Savers tempted into the wrong pension funds with rip-off fees could be the next scandal

Savers tempted into the wrong pension funds with rip-off fees could be the next scandal

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Savers tempted into the wrong pension funds with rip-off fees could be the next scandal, as an investigation reveals many could run out of cash. Many pension savers take the easy option of their provider’s funds in retirement. Firms offer to move them into their own funds but these can have big fees

The Probe reveals choosing the wrong fund can leave the retired £13.5k worst off

Investigation reveals pensioners face running out of cash earlier than expected Campaigners fear a pension scandal and are calling for Government action

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The Article

By Ruth Lythe for the Daily Mail
PUBLISHED: 11 October 2017

Savers who withdraw regular chunks of cash from their pensions risk £13,500 being gobbled up by expensive funds over their retirement.

Money Mail today reveals how insurers are hitting loyal customers with hefty fees when they try to use the pension freedoms to dip into their pots.

Six in ten people who use the reforms to treat their funds like cash machines are being rolled on to their existing provider’s deal rather than shopping around, according to the City watchdog.

In most cases, insurers offer to move savers’ cash into a small range of investment funds — unless the customer makes a special request. But few savers realise there is a huge difference between the charges on the cheapest and most expensive plans.

And the baffling way that insurers levy the charges makes it almost impossible for customers to compare the true costs.

Our research found savers who fail to shop around for a better deal face losing thousands in extra fees from a £100,000 fund over a 20-year retirement.

If a pensioner’s pot is fed into an expensive fund by default they could also run out of cash up to five years earlier than if they switched plans.

Campaigners warn that savers face a new pensions scandal — and have called on the Government to intervene.

HOW THIS IS MONEY CAN HELP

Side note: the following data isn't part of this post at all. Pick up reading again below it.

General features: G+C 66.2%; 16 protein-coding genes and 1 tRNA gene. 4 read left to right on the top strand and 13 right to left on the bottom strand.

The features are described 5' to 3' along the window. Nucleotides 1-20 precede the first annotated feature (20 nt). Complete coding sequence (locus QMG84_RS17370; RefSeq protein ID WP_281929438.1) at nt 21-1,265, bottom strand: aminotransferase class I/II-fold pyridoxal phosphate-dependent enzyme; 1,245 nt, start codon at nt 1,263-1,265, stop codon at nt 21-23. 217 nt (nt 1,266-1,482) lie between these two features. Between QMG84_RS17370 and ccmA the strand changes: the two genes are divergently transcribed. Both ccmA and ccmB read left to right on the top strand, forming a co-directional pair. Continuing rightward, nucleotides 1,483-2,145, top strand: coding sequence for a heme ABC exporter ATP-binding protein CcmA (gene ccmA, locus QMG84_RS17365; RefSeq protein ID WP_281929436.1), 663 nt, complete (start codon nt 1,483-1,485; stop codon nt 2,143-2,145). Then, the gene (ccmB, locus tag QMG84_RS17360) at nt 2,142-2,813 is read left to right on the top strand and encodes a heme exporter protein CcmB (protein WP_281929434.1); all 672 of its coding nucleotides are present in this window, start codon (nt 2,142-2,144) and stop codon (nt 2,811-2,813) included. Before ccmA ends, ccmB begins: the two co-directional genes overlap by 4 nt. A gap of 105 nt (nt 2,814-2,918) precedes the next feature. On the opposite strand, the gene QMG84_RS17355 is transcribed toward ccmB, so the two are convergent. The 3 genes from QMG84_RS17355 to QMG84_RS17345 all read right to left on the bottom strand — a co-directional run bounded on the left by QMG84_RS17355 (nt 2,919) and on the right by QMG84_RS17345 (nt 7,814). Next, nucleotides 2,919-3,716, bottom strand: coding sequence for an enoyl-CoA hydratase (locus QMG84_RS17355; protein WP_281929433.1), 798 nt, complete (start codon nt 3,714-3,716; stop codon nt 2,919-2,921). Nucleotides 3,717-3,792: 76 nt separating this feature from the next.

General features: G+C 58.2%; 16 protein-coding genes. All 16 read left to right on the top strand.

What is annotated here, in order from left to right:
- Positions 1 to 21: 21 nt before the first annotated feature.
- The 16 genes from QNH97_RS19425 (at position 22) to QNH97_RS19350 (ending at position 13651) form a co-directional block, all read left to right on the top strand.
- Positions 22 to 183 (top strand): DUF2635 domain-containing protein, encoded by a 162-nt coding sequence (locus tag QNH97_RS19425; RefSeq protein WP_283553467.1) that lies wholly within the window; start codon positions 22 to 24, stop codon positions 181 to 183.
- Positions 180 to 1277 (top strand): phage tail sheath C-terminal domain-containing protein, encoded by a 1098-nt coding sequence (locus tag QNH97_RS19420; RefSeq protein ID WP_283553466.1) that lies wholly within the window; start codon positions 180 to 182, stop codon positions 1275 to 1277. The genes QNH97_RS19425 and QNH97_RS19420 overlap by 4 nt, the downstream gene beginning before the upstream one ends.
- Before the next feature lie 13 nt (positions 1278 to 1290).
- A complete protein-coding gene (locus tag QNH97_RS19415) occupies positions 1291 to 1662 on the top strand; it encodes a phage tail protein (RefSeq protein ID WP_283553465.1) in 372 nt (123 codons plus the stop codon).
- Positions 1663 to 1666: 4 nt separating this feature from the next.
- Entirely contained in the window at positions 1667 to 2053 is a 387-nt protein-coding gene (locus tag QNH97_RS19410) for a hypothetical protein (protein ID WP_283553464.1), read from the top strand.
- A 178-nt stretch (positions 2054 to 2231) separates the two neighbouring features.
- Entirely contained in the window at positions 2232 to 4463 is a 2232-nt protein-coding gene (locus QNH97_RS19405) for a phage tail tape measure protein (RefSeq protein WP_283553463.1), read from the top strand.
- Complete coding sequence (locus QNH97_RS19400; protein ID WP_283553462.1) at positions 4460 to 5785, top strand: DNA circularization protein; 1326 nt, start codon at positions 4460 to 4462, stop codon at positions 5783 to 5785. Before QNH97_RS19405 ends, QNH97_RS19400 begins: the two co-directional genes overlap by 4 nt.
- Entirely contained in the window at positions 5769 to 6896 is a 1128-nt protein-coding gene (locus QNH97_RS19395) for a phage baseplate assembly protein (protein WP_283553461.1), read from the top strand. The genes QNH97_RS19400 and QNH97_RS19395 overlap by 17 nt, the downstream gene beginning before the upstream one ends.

What can you do with your pension in retirement? The quiz that shows the best options for you
Former Pensions Minister Baroness Ros Altmann says: ‘If people’s money is being whittled away by charges, their pension is not going to deliver what they hoped.

‘There needs to be some proper controls of this area. It’s vital that the City watchdog gets on top of it straight away.

‘There are already strict limits to how much pension firms are allowed to charge customers when they are working — and it’s equally important they are not overcharged in retirement.’

Senior MPs say they will be examining Money Mail’s findings. Conor Burns, a former parliamentary private secretary in the Department for Business, who is now at the Foreign Office, says: ‘It is most important the savings people have made throughout their working life are protected and they are not short-changed.

‘I would like to see greater transparency so companies have to clearly show charges. Funds that stretch out your money for two to three years longer could prevent someone running out of money in old age, which can be very distressing.’

How savers are tempted into easy option funds

When savers retire, the insurer that looks after the nest egg will normally offer them a range of ways they can access their pot.

Get help sorting your pension

Pension freedom has delivered a lot more choice for people retiring today, but also some tough choices.

Should you buy an old-fashioned annuity, keep your pension invested in drawdown, or take lump sums of cash?

How do you balance investing to deliver the income you need with making sure your pot doesn’t run out?

Good financial advice is essential when trying to work these things out, but finding it can be tricky.

This is Money has teamed up with Timber to offer readers easy access to carefully selected financial advisers who you can trust, with fair and affordable charges.

Since April 2015 customers have been allowed to keep their pension money invested and draw it down in chunks rather than buy an annuity which pays an income for life.

Many savers stick with their existing pension provider’s so-called drawdown deals, often as it is a trusted name. But fears are growing that many who stay with the big insurance firms are at risk of being sold expensive deals.

Philip Brown, a boss of one of Britain’s biggest insurers LV=, warned last year that over-55s cashing in their pots were on the ‘cusp of a miss-buying crisis’.

Since the pension freedoms were unveiled more than a quarter of a million savers have piled into drawdown deals.

Many are delighted they no longer have to turn their pensions into annuities. Although annuities pay a guaranteed income, they are rock bottom, paying as a little as £5,180 a year on a £100,000 pot.

When you die the annuity you bought with your pension pot also typically ceases, so effectively the money goes to the insurer — meaning if you pass away within a few years of taking one of these deals your pension company can grab your entire savings pot.

Many retirees signing up for a drawdown have never invested before and are unsure of where to start.

So some of the biggest firms have unveiled their own ‘ready-made’ deals, marketed as a simple and steady place for confused customers to park their cash.

How the easy option funds can cost more

Insurance giant Prudential offers its Retirement Account to existing customers who want to cash in their nest eggs but do not want to pick their own investments.

Investors choose from a range of funds for a product fee of 0.65 percent of their savings each year.

What you do with your pension pot is crucial to how much you will have in retirement

These include its popular PruFund range, which cost another 0.65 percent. Savers can select their fund based on how much risk they wish to take. The riskiest funds are exposed mostly to shares, while the more cautious have only around a fifth tied to the stock market.